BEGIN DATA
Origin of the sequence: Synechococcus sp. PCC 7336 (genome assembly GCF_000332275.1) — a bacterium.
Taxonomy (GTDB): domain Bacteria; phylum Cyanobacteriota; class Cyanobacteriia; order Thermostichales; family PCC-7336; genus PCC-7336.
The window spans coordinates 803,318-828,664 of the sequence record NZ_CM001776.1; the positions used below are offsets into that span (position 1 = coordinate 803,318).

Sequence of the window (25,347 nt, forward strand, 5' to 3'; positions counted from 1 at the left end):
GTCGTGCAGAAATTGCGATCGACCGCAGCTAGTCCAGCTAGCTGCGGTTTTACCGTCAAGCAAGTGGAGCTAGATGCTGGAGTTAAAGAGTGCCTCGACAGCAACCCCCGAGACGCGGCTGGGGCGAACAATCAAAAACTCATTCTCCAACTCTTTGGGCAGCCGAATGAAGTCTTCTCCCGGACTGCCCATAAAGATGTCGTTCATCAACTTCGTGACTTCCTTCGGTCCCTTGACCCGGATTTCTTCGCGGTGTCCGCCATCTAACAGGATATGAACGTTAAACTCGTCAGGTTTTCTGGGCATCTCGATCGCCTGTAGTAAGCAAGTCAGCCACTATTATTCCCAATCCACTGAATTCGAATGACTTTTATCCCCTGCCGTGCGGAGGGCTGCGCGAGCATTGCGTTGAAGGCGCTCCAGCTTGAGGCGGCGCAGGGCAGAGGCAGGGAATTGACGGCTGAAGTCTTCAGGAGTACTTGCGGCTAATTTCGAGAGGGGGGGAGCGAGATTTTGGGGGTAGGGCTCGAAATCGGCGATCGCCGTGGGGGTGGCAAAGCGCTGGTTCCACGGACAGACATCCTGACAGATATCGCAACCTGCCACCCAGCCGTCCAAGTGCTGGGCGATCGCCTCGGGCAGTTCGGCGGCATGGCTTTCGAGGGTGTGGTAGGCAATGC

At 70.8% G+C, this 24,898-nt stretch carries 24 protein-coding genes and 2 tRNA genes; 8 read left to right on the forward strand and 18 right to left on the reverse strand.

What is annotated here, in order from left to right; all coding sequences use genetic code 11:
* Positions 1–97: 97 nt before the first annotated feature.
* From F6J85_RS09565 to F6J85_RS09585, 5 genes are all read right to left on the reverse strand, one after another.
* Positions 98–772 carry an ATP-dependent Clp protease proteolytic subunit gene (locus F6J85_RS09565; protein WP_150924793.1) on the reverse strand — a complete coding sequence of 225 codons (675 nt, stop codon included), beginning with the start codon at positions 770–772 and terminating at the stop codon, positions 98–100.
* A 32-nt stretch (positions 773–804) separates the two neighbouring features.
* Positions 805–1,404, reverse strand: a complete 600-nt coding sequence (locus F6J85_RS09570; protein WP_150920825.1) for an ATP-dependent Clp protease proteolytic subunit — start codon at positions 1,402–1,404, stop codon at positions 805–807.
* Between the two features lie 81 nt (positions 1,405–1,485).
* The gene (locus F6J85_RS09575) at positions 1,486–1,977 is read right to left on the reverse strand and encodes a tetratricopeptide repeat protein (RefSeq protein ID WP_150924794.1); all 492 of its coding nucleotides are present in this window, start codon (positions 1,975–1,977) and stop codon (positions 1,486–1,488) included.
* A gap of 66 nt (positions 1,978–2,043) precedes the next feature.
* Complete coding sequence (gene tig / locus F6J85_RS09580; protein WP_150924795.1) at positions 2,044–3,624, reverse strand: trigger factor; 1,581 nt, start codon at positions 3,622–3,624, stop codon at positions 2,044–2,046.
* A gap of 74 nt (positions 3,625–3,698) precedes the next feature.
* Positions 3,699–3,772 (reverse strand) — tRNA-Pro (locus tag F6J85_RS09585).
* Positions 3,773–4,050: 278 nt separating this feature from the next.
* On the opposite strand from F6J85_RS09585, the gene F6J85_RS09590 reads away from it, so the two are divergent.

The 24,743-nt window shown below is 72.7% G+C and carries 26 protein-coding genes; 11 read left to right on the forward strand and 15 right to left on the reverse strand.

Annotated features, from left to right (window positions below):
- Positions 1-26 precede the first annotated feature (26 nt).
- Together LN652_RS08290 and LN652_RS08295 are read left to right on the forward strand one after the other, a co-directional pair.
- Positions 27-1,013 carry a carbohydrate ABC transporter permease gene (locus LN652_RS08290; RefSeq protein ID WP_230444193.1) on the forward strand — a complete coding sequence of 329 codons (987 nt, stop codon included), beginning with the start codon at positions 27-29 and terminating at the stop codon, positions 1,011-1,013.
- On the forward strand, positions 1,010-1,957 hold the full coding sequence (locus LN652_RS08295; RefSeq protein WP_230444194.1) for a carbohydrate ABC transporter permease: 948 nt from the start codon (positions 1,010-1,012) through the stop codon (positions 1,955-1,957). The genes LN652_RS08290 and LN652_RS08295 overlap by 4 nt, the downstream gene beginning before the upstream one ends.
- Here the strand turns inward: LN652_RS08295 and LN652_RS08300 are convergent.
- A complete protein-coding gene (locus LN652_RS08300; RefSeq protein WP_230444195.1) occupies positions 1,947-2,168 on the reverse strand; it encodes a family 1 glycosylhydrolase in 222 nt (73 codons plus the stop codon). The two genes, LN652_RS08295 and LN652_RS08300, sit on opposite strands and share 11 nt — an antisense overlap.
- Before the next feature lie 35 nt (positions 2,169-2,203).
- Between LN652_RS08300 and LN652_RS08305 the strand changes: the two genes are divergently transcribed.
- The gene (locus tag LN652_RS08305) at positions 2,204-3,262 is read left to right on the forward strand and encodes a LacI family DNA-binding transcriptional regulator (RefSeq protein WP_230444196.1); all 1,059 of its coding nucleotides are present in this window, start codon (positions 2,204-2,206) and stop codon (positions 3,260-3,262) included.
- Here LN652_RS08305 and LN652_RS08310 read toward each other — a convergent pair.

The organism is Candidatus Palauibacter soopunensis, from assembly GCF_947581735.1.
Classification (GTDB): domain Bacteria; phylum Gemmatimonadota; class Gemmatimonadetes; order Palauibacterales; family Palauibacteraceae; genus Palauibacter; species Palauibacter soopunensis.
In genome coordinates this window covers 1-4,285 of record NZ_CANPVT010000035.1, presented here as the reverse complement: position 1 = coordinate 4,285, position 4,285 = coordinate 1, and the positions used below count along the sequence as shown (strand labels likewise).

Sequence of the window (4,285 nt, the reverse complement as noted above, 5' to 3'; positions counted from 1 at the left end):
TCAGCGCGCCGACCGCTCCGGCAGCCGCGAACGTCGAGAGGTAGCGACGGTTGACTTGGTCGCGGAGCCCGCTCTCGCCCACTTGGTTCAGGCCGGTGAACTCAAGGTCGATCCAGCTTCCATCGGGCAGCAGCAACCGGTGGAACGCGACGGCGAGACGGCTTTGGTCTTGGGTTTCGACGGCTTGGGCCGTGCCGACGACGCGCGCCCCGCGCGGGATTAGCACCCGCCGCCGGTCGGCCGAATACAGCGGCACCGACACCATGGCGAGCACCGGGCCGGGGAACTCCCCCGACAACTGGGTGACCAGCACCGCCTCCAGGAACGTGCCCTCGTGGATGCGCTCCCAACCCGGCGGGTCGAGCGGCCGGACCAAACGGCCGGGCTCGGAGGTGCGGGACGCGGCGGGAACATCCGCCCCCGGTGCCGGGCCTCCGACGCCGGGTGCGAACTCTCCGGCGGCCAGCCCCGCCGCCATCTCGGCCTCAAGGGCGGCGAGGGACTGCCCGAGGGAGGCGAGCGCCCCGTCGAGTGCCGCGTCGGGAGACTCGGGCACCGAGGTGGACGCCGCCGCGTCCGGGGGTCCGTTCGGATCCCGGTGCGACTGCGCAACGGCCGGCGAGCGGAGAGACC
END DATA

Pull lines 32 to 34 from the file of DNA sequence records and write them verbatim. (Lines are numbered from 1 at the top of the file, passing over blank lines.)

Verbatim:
- Here LN652_RS08305 and LN652_RS08310 read toward each other — a convergent pair.

The organism is Candidatus Palauibacter soopunensis, from assembly GCF_947581735.1.
Classification (GTDB): domain Bacteria; phylum Gemmatimonadota; class Gemmatimonadetes; order Palauibacterales; family Palauibacteraceae; genus Palauibacter; species Palauibacter soopunensis.